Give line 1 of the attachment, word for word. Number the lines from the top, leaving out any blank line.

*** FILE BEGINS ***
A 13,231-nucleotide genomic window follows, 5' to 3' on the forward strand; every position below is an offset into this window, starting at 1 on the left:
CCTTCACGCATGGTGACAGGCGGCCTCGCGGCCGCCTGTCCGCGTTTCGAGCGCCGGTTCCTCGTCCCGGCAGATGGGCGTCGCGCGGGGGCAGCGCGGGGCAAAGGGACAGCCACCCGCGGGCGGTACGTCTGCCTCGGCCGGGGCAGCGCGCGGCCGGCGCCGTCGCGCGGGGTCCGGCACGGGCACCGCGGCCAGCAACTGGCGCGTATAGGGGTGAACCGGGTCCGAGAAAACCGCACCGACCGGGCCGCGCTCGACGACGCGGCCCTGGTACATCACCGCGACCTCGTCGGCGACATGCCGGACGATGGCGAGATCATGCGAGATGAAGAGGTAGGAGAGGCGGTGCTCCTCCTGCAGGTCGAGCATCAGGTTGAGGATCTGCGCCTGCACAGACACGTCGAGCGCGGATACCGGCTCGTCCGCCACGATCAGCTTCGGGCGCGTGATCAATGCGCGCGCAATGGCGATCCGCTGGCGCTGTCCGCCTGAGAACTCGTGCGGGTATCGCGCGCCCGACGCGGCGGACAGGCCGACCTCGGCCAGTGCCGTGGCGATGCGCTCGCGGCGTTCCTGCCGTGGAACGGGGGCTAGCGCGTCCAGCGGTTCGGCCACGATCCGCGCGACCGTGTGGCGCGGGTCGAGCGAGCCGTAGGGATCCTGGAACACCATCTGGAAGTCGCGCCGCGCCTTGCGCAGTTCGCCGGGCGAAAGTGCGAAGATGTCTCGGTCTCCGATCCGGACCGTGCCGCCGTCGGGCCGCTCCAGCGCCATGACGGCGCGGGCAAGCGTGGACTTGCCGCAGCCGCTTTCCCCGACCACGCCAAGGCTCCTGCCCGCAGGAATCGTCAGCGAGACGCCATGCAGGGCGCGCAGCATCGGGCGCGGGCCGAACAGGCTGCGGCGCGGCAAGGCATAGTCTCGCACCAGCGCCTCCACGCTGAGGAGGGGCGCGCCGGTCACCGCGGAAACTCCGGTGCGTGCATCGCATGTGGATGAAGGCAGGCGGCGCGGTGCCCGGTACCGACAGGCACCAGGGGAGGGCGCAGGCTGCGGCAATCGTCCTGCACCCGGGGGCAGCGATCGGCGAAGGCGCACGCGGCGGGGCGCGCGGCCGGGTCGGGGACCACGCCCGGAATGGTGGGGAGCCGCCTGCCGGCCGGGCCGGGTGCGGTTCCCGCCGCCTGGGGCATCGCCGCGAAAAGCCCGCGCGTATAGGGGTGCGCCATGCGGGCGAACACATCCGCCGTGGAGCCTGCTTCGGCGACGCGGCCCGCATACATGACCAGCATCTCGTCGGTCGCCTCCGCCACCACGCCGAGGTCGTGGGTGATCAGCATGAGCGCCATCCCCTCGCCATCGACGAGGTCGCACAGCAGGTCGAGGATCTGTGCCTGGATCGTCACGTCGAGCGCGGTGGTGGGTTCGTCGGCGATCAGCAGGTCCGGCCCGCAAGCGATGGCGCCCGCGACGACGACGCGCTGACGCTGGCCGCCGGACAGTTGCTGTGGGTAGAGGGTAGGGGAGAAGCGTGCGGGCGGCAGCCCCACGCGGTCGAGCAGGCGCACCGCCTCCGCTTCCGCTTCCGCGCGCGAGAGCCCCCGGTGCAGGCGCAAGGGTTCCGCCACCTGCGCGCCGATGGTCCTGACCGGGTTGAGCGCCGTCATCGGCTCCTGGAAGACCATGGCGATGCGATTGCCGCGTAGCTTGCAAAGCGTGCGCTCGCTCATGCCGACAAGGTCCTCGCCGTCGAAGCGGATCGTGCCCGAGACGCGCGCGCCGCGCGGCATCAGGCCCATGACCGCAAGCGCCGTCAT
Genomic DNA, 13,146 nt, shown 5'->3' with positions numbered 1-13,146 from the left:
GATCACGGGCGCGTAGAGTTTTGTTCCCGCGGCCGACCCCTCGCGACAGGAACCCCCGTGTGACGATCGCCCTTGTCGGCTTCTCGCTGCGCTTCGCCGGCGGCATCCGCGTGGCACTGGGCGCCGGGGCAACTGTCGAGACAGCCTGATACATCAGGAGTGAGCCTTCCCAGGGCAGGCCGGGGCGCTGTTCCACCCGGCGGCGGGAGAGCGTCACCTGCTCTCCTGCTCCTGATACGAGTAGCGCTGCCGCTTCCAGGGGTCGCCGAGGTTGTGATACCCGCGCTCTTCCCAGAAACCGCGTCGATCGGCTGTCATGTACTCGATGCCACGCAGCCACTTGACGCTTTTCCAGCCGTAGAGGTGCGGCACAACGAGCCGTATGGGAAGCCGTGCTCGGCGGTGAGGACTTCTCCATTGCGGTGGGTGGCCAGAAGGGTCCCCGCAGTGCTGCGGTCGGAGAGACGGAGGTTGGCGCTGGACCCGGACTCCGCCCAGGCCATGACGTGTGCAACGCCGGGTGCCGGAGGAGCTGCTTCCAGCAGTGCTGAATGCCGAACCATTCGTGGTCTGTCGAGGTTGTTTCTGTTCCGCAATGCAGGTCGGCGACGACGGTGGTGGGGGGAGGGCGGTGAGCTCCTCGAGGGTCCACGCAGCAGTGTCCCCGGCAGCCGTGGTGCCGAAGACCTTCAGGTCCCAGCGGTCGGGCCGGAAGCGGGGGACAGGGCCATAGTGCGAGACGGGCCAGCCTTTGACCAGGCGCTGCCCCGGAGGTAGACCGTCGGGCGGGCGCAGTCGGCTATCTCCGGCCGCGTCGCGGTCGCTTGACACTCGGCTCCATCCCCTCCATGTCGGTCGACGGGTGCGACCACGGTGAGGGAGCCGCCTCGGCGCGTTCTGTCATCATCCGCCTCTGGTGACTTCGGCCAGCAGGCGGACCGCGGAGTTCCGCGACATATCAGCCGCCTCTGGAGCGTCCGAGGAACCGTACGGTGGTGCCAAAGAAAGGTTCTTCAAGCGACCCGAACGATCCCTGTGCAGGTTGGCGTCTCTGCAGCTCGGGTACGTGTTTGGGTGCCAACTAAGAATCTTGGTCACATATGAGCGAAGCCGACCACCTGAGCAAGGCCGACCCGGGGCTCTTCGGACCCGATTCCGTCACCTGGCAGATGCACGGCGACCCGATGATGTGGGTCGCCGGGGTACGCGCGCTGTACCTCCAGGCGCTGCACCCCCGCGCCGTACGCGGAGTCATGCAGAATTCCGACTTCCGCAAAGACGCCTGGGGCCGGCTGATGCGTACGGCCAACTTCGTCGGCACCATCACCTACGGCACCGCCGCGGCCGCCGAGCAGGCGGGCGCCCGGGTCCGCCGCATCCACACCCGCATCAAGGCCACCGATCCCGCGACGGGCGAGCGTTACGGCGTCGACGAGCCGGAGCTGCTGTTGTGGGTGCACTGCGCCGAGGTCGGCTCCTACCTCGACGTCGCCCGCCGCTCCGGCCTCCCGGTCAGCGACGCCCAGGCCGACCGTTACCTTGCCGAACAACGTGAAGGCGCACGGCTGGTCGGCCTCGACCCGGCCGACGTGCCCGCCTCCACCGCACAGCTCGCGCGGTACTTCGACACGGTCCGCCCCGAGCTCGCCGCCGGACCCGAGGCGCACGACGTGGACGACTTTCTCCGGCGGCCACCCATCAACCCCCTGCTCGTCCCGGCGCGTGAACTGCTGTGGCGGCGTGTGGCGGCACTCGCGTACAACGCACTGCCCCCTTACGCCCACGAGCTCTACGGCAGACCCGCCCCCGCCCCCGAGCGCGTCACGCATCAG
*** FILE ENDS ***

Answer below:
A 13,231-nucleotide genomic window follows, 5' to 3' on the forward strand; every position below is an offset into this window, starting at 1 on the left: